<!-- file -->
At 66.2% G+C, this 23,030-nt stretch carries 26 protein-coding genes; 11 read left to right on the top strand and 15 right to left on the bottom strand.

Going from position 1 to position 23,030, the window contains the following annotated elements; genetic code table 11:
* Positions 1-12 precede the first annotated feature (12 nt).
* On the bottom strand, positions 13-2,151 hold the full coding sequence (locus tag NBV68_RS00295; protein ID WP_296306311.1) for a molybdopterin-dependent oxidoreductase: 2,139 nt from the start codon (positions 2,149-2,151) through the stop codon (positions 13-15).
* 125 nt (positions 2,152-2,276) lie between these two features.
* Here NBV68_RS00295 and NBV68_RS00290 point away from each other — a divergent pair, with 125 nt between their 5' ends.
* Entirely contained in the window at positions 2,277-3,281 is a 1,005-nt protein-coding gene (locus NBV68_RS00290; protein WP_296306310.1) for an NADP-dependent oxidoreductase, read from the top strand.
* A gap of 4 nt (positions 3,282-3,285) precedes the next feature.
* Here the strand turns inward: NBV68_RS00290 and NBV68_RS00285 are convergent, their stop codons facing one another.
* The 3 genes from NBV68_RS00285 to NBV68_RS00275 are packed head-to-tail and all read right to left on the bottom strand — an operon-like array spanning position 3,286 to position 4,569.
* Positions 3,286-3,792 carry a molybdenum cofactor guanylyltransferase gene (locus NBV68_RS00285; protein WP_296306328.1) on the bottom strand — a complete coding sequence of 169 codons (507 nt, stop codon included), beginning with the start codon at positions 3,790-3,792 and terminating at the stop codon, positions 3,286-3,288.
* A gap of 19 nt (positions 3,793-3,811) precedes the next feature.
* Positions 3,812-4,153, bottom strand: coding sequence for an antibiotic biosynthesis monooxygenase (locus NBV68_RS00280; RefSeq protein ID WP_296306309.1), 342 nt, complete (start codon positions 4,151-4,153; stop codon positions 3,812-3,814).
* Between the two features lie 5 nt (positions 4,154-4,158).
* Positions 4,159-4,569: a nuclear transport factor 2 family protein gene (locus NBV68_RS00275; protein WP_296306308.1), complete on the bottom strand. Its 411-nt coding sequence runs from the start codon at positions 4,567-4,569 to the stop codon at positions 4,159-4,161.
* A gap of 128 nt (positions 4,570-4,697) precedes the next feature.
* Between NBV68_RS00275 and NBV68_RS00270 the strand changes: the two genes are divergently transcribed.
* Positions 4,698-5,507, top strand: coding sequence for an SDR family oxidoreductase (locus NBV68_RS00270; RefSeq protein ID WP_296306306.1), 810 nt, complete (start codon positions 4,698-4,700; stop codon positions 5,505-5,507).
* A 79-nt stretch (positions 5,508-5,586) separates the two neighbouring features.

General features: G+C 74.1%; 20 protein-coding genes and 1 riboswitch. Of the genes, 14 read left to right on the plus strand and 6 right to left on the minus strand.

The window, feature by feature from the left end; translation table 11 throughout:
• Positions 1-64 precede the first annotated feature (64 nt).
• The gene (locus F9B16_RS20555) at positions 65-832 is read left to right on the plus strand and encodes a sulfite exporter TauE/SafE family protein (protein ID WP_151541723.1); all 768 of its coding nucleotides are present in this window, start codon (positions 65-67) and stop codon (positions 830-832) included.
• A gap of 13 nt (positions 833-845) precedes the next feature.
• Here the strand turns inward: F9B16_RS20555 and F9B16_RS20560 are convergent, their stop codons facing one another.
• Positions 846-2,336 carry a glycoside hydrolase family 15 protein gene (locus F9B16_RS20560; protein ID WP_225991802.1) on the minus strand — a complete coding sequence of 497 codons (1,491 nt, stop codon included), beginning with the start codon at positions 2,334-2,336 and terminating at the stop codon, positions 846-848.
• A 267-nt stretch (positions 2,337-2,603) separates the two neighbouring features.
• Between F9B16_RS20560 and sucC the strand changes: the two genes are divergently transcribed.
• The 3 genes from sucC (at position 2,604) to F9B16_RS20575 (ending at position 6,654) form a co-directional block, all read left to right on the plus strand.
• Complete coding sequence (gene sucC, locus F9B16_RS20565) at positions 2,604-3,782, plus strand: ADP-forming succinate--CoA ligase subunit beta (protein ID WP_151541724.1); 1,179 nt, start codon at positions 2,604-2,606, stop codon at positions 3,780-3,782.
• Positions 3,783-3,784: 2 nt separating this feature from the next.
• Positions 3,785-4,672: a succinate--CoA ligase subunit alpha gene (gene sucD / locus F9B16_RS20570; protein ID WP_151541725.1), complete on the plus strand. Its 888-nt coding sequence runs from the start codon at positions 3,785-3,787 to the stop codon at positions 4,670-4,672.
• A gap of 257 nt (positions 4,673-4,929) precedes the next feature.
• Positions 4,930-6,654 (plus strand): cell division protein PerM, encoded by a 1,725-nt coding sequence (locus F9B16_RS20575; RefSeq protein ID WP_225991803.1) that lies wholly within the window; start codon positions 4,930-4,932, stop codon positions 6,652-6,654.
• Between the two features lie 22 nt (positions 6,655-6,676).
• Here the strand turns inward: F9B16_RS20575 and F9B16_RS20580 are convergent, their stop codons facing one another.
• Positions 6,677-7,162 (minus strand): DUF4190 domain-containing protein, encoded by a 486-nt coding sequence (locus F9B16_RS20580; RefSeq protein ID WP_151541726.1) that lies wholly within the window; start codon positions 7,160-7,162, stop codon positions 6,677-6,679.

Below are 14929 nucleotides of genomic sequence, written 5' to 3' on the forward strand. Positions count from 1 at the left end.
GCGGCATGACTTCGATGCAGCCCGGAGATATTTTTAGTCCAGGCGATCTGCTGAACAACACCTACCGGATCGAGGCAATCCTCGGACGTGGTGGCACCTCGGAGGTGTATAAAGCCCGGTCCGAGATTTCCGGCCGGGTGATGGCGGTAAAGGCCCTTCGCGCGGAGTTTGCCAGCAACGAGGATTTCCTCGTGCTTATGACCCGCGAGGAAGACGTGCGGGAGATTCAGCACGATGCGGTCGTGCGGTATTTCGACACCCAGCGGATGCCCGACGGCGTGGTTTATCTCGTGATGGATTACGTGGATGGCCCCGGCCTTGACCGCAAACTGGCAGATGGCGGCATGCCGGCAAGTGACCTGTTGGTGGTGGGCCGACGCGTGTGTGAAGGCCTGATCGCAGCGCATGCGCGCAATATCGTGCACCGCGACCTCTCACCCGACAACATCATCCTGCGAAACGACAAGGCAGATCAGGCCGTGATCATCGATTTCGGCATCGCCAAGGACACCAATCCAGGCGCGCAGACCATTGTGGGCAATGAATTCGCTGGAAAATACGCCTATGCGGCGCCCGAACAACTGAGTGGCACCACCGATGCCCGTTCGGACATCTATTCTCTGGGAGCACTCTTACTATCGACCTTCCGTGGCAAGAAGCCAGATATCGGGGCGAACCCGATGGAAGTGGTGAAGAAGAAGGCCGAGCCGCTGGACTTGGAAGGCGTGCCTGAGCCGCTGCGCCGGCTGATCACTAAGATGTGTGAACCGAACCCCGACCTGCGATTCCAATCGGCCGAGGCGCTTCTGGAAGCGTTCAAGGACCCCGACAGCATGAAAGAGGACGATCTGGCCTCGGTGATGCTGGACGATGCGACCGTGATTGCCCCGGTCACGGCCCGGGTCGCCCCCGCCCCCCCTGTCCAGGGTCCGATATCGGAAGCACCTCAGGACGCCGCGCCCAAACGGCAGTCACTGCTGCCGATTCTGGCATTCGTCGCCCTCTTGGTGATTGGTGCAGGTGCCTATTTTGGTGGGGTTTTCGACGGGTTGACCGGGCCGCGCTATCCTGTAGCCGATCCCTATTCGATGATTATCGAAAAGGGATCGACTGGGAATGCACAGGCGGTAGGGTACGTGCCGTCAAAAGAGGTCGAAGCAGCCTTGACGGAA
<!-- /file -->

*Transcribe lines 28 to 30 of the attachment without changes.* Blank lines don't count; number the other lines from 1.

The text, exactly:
• Between F9B16_RS20560 and sucC the strand changes: the two genes are divergently transcribed.
• The 3 genes from sucC (at position 2,604) to F9B16_RS20575 (ending at position 6,654) form a co-directional block, all read left to right on the plus strand.
• Complete coding sequence (gene sucC, locus F9B16_RS20565) at positions 2,604-3,782, plus strand: ADP-forming succinate--CoA ligase subunit beta (protein ID WP_151541724.1); 1,179 nt, start codon at positions 2,604-2,606, stop codon at positions 3,780-3,782.